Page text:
Have you ever encountered someone so self-centered and self-absorbed that you have trouble managing interactions with them? Do you find that you feed into the toxicity of selfish people or react in such a way that plays into their hand? It’s certainly a frustrating experience, and it’s not your fault that they’re acting this way.
Unfortunately, there’s no avoiding selfish people permanently. All you can do is learn to identify selfish traits, process them, and react appropriately to them. Naturally, though, this is much easier said than done, but it’s not impossible. Here’s how therapists reveal the 5 best ways to deal with selfish people.
1. Begin With Understanding
People are rarely ever black-or-white, and therefore they are also rarely good-or-bad with no in-between. People who behave selfishly shouldn’t be held up in your mind as individuals defined only by those specific traits. Instead, try to start with the power of understanding.
Psychoanalyst, psychotherapist, and licensed clinical social worker F. Diane Barth states that understanding doesn’t mean you’re letting a selfish person get away with toxic behavior. Instead, it’s about you being able to spot such behavior, which will allow you to respond more positively and proactively without incorrect assumptions.
Here are some things that Barth recommends doing to foster understanding before you react, and some commonly studied social motivations that influence selfishness over more positive behavior:
Assumptions are rarely ever accurate. It’s not a good idea to assume that someone has ill intent. Sometimes, holding your tongue and observing for a moment longer will give you additional insight that changes your first impression. You can sometimes directly ask someone why they want something done, what their goal is, or what they mean. Communication is always more effective than guesswork.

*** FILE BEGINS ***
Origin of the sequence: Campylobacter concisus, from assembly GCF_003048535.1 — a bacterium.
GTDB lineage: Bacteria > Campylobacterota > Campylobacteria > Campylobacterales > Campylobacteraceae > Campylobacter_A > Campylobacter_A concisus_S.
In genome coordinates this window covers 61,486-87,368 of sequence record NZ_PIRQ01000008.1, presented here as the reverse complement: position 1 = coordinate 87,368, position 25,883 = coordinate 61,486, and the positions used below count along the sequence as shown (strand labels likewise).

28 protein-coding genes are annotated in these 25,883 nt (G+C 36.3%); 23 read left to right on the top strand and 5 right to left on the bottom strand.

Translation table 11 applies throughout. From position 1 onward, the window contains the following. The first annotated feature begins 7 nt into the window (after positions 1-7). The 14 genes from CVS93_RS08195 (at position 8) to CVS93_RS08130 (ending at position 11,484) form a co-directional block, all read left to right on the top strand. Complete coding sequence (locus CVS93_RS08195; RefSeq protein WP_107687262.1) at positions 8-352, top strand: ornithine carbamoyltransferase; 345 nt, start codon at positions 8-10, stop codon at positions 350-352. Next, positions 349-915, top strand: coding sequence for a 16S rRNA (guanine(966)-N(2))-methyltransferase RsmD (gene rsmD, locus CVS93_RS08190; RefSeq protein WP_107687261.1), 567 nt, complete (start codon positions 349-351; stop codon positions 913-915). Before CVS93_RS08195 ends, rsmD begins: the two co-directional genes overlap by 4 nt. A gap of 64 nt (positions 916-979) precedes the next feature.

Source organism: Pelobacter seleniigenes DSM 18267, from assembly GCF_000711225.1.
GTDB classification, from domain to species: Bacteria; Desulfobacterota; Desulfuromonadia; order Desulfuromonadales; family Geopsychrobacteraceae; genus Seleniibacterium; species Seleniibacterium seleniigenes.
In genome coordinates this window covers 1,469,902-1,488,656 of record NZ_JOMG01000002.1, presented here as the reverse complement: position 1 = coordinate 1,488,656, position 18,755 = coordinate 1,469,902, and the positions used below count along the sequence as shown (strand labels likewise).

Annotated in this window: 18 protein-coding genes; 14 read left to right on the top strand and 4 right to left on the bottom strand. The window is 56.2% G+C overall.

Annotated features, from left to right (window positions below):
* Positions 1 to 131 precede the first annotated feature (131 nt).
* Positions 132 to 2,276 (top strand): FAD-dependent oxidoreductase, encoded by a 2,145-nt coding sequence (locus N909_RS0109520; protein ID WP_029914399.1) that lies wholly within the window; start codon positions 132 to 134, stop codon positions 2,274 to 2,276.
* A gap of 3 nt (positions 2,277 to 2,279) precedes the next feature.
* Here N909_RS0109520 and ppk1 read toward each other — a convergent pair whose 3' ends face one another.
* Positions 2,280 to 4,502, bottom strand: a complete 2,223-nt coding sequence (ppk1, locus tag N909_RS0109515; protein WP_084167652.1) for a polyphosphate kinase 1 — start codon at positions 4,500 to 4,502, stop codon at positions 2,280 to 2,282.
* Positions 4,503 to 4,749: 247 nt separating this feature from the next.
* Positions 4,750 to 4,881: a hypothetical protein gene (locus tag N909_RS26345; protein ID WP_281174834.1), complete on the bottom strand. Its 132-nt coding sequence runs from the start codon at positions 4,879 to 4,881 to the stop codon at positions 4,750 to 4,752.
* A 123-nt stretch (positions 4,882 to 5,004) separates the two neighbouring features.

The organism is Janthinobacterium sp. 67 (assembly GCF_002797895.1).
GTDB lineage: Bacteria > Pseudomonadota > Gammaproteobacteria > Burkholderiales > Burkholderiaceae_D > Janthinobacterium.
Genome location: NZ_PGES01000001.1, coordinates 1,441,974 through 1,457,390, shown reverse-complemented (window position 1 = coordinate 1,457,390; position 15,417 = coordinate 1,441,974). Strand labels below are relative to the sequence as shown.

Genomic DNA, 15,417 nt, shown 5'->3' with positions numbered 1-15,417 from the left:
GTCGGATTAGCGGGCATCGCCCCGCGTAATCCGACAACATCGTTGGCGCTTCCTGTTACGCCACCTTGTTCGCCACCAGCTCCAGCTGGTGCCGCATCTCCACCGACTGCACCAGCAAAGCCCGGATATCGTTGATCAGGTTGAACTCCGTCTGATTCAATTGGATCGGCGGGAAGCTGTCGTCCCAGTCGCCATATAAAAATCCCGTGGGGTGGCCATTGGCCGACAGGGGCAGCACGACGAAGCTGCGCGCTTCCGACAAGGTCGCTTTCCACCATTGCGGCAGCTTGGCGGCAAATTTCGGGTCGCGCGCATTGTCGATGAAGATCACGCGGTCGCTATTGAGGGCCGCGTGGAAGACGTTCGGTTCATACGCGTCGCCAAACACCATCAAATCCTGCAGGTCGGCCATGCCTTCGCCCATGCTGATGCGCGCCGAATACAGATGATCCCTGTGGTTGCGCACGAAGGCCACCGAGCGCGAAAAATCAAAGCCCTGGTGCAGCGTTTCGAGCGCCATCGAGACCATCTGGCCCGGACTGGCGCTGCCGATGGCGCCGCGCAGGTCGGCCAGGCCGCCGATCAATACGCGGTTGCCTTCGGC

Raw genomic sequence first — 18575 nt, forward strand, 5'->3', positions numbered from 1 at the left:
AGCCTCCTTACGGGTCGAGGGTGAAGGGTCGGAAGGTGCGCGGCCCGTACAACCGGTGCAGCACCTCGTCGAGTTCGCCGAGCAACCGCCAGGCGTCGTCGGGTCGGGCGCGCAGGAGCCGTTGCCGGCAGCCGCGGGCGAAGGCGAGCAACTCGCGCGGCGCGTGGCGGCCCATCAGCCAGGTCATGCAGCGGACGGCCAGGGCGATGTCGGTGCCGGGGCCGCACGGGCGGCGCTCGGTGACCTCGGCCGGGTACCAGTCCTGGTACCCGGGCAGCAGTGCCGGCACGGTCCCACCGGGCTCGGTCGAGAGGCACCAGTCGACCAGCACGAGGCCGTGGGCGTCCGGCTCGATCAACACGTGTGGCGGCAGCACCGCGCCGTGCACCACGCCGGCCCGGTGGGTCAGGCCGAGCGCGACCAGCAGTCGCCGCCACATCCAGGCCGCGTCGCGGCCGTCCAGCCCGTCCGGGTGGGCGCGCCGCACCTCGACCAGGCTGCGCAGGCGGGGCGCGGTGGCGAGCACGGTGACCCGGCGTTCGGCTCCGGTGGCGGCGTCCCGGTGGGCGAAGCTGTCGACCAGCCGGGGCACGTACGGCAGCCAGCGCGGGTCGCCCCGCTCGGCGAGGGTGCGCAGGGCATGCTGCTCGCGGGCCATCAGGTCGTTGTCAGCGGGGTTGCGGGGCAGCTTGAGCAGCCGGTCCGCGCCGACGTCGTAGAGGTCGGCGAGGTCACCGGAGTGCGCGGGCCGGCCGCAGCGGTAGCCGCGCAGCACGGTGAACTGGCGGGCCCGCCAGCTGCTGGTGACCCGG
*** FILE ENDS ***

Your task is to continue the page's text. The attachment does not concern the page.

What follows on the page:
· Don’t Take Things Personally
Someone’s perceived selfish behavior is rarely about you. It’s in the name of behavior: it’s selfishness. That person is focused on themselves, and that’s the reason their actions are hurtful to others – all they care about, at least for the moment, is them. Learning not to take their actions personally helps to detach you from the situation, allowing their negativity to affect you much less and allowing you to see the situation with a clear mind for what it really is.
· Put Yourself In Their Shoes
Put yourself in the position of the person you perceive as selfish. You may know that you wouldn’t behave like them, but trying to see from their perspective may give you insight into the roots of their actions. This will allow you to formulate a more effective response and plan of action.
It’s also worth noting that acts of selfishness do not make a selfish person. In fact, Dr. Leon F. Seltzer, who holds a doctorate in Psychology and runs a relevant clinical private practice, illustrates a significant difference between being toxically selfish and being reasonably selfish. Selfishness is a necessary trait for self-care, and no acts are ever truly selfless, anyway. As such, before you dismiss someone as selfish, first consider: are they selfish, or just putting themselves first as they need to for the time?
2. Consider Emotional Intelligence
People often gloat about IQ, but EQ is often just as important, if not more so. Emotional intelligence dictates your ability to interact well with others, pick up on social or nonverbal cues, and healthily manage your emotions. Therapist, marriage counselor, and life coach Dr. Lisa Marie Bobby highlights some facts to keep in mind about emotional intelligence.